On 2013-06-25 at 16:55:17 -0700, H. S. Teoh wrote:
> Another data point: my wife always writes emails in all lowercase, even
> though she doesn't do that in handwriting. I find it rather jarring, but
> OTOH it's not hard to read at all. In fact, it has a more informal feel
> to it than a Properly Capitalized message.

I am guilty of that, too: when writing emails I tend to forget about 
capitalizing the first letter of a paragraph. I don't think that
legibility suffers from it because in emails paragraphs are divided 
by a full empty line, not just a bit of indenting. Most of the times 
I do capitalize the first letter of a mid-paragraph sentence, 
there there are no additional clues except for punctuation.

I suspect that this is also my brain telling me that emails are 
a bit closer to conversation than other written material, 
expecially when answering inline-quoted messages:
the first paragraph after an inline quote is the one that 
I capitalize less often.

on the other hand, I usually capitalize personal nouns, except sometimes 
for geographical derived ones, mostly because my natlang doesn't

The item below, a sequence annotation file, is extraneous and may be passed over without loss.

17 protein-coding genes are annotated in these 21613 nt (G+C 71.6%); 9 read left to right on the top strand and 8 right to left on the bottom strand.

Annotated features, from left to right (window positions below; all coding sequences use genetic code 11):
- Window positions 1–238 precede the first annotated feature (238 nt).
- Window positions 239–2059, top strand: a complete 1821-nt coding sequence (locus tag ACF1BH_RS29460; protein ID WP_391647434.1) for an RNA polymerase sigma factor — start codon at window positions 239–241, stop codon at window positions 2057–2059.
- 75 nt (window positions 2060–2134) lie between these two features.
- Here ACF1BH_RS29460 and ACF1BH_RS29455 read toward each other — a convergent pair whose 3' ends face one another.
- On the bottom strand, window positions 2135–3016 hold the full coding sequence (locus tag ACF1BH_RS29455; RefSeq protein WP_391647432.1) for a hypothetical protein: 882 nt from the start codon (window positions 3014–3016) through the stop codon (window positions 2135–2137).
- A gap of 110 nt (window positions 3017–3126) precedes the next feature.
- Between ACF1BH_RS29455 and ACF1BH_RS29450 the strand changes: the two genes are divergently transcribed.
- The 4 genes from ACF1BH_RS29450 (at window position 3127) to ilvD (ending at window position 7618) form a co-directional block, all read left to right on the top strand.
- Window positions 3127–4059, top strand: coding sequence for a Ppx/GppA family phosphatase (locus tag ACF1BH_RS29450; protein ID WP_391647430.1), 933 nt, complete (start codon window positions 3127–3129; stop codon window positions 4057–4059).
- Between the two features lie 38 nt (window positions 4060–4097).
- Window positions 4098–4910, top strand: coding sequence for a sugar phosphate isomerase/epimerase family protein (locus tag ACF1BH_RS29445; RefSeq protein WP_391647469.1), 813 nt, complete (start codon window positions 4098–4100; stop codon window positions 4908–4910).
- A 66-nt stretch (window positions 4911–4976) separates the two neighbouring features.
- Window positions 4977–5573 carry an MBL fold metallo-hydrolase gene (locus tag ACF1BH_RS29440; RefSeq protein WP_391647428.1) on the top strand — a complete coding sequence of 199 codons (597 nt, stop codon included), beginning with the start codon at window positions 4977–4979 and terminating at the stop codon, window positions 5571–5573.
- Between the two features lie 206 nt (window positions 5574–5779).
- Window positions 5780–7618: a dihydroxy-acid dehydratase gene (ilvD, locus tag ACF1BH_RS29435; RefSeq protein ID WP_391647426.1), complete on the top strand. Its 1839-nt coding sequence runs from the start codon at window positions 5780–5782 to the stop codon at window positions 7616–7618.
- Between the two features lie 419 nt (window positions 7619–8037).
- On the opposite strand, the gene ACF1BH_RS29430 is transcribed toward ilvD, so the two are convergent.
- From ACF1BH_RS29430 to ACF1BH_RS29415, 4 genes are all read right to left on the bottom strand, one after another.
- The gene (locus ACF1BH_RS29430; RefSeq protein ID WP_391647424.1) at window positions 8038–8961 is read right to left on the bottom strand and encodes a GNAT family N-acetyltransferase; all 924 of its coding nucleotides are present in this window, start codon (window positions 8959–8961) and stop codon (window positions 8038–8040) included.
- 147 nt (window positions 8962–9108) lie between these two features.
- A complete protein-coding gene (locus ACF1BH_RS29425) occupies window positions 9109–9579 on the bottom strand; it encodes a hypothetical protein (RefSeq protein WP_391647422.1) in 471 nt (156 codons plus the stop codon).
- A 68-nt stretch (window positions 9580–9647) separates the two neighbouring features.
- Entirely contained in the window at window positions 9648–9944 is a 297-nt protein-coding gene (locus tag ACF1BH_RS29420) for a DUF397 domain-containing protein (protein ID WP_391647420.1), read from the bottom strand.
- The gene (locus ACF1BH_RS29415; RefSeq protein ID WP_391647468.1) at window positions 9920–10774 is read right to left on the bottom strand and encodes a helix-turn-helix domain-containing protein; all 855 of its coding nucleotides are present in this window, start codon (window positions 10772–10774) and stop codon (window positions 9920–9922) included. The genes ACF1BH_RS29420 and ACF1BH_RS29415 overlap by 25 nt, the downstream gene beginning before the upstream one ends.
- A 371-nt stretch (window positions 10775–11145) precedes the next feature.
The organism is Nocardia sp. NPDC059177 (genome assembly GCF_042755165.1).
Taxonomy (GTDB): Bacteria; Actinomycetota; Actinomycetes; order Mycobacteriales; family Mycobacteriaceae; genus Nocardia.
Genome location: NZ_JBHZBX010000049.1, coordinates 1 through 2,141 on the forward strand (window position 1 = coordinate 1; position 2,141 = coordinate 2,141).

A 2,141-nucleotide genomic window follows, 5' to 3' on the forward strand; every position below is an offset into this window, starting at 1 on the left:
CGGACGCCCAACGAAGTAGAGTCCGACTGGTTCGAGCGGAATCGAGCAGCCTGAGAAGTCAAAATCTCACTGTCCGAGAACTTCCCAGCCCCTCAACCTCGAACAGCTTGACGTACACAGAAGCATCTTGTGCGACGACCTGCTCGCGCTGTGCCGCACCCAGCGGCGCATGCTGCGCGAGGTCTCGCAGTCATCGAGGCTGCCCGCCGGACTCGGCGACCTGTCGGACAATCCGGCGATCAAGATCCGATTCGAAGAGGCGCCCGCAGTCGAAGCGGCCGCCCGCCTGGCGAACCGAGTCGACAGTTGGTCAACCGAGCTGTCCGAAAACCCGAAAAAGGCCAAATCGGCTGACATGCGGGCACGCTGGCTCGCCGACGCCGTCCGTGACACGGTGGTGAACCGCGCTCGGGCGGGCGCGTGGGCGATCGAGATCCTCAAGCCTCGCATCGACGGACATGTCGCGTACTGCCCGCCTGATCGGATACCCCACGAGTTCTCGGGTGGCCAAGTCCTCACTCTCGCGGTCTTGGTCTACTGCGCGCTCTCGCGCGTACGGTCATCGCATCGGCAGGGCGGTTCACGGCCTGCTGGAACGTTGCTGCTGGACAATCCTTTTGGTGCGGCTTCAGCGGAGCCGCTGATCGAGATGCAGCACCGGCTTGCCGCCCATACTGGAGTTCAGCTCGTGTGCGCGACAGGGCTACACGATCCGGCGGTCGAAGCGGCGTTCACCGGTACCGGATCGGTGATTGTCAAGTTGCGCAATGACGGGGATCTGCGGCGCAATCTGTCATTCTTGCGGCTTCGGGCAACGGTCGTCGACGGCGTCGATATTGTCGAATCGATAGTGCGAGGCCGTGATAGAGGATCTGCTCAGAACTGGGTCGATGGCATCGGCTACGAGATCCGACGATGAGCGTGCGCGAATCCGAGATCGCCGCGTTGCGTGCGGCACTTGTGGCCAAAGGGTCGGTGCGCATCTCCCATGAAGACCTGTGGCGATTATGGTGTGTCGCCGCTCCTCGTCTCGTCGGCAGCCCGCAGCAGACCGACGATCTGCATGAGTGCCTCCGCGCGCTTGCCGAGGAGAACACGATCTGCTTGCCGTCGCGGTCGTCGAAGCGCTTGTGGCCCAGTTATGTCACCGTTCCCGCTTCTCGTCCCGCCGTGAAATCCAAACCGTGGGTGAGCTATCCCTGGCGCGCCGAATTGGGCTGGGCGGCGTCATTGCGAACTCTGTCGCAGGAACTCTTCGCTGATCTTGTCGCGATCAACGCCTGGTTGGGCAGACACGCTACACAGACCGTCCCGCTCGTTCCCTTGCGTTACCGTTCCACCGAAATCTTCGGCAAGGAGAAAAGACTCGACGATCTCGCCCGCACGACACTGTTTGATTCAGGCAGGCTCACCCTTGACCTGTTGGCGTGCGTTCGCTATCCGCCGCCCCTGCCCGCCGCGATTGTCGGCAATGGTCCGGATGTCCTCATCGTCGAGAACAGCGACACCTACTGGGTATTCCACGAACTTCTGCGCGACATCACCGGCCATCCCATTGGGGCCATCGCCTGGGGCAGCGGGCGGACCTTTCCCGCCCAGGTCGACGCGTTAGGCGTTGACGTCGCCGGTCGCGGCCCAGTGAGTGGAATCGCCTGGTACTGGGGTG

capitalize them, and I forget about it.
I also capitalize Is, maybe because I find it an innatural thing 
to do (my natlang has a tendency to capitalize "you"s in formal / 
outdated styles, to mark respect) and I had to force myself to 
learn it. The fact that in handwriting I use different shapes 
for I as 1st person and I and capitalized i in any other word 
may be related to it.

Returning to one of the original subjects of the thread, romanization of 
conlangs that have no capital distinction in their native scripts, 
IMHO an early reason to adopt a romanization is not helping the 
reader but helping the writer: entering latin characters on a computer 
is much easier than writing a custom font + keyboard map / entry 
method for a conscript.

In this case, I believe it is quite natural to choose romanization 
conventions that follow a bit more closely the ones of a native script, 
and capitalization sounds like the first english convention 
to lose.

Elena ``of Valhalla''